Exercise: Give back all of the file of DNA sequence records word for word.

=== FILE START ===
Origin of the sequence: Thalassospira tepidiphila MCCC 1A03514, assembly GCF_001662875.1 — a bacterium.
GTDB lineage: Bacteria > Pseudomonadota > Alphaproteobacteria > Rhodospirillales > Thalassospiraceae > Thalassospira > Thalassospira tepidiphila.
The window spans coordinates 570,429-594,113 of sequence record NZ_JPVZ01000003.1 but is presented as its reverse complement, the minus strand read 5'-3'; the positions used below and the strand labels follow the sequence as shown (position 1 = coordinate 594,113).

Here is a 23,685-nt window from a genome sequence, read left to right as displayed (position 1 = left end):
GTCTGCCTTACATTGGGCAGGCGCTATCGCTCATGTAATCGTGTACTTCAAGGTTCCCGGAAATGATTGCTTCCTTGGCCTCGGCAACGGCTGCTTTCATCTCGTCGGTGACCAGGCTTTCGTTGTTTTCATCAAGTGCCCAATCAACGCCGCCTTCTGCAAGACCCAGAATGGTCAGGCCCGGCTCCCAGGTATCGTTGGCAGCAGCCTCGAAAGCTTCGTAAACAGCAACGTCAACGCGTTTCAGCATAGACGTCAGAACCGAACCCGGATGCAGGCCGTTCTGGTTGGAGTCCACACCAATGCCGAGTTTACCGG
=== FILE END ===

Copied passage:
Origin of the sequence: Thalassospira tepidiphila MCCC 1A03514, assembly GCF_001662875.1 — a bacterium.
GTDB lineage: Bacteria > Pseudomonadota > Alphaproteobacteria > Rhodospirillales > Thalassospiraceae > Thalassospira > Thalassospira tepidiphila.
The window spans coordinates 570,429-594,113 of sequence record NZ_JPVZ01000003.1 but is presented as its reverse complement, the minus strand read 5'-3'; the positions used below and the strand labels follow the sequence as shown (position 1 = coordinate 594,113).

Here is a 23,685-nt window from a genome sequence, read left to right as displayed (position 1 = left end):
GTCTGCCTTACATTGGGCAGGCGCTATCGCTCATGTAATCGTGTACTTCAAGGTTCCCGGAAATGATTGCTTCCTTGGCCTCGGCAACGGCTGCTTTCATCTCGTCGGTGACCAGGCTTTCGTTGTTTTCATCAAGTGCCCAATCAACGCCGCCTTCTGCAAGACCCAGAATGGTCAGGCCCGGCTCCCAGGTATCGTTGGCAGCAGCCTCGAAAGCTTCGTAAACAGCAACGTCAACGCGTTTCAGCATAGACGTCAGAACCGAACCCGGATGCAGGCCGTTCTGGTTGGAGTCCACACCAATGCCGAGTTTACCGG